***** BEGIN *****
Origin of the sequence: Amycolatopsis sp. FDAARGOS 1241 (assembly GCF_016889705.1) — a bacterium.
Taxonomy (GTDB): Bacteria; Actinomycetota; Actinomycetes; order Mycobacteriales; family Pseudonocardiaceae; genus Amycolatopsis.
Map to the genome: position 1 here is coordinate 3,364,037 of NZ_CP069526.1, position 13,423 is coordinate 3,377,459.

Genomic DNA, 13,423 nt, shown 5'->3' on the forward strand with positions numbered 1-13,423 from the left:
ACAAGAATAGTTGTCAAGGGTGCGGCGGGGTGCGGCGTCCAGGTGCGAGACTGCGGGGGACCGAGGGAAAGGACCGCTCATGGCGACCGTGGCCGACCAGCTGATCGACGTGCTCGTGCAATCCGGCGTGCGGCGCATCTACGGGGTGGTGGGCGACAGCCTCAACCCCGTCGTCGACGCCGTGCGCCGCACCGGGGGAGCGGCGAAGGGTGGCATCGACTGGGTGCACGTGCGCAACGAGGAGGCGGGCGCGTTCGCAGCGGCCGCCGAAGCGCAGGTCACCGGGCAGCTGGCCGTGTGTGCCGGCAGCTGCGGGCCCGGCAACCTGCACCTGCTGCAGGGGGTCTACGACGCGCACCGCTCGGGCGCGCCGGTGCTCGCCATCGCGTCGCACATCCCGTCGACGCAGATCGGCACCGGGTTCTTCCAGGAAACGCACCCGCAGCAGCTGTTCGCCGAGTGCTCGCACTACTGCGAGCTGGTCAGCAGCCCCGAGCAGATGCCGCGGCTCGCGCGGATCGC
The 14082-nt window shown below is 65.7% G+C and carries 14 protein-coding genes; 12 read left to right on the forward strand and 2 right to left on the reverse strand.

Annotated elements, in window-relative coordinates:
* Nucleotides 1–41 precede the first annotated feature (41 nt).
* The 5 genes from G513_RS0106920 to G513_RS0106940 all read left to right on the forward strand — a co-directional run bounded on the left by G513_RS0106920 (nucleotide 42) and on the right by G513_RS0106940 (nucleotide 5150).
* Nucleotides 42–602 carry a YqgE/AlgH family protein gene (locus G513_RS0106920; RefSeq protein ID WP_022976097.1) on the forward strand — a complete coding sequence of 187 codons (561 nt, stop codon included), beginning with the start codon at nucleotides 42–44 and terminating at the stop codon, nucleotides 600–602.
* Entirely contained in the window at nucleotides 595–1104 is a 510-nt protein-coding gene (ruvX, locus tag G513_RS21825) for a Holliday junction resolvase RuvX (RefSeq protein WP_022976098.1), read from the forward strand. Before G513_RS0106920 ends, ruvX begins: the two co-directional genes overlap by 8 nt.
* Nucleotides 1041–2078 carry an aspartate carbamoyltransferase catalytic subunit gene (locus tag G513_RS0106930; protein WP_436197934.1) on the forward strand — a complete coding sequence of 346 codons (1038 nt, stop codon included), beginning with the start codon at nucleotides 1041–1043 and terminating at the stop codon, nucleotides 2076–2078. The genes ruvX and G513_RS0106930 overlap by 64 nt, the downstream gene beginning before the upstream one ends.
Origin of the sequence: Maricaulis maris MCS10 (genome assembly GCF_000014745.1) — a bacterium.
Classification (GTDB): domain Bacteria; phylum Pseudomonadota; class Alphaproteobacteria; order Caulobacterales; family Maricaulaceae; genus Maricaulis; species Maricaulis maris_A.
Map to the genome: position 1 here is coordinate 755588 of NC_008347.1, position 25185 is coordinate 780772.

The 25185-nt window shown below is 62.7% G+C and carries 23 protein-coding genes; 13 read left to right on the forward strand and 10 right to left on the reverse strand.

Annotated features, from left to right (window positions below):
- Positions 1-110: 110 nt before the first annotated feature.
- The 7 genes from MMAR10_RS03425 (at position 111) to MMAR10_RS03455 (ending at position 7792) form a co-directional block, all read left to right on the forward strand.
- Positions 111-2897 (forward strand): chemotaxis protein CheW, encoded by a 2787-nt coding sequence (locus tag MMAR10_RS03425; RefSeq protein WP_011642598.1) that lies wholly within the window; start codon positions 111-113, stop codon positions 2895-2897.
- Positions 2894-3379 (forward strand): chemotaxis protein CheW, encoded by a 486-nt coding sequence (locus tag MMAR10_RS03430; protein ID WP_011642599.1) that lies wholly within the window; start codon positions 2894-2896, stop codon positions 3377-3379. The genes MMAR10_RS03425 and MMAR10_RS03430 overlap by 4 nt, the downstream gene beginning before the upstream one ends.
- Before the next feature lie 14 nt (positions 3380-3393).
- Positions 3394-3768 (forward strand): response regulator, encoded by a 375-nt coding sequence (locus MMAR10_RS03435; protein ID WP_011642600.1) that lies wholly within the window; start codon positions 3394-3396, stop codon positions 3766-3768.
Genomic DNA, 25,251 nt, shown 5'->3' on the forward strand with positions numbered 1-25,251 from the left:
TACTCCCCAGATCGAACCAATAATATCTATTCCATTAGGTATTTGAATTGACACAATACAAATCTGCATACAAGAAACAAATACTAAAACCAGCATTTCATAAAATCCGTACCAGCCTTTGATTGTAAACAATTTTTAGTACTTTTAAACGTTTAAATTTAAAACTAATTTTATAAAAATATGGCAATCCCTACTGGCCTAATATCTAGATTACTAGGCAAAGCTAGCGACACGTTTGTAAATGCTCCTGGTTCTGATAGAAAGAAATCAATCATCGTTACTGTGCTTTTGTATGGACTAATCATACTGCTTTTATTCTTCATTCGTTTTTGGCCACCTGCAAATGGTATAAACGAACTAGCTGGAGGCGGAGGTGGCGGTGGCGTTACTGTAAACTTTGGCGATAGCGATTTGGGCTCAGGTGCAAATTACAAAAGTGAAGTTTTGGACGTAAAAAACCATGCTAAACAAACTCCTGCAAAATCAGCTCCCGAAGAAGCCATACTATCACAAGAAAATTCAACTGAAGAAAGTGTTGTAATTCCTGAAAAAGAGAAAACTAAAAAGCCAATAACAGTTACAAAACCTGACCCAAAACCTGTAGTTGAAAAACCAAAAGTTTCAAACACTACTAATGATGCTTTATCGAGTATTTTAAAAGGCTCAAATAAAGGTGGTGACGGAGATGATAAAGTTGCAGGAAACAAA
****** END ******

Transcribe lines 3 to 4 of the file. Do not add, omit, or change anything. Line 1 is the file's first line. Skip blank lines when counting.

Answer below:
Map to the genome: position 1 here is coordinate 3,364,037 of NZ_CP069526.1, position 13,423 is coordinate 3,377,459.

Genomic DNA, 13,423 nt, shown 5'->3' on the forward strand with positions numbered 1-13,423 from the left: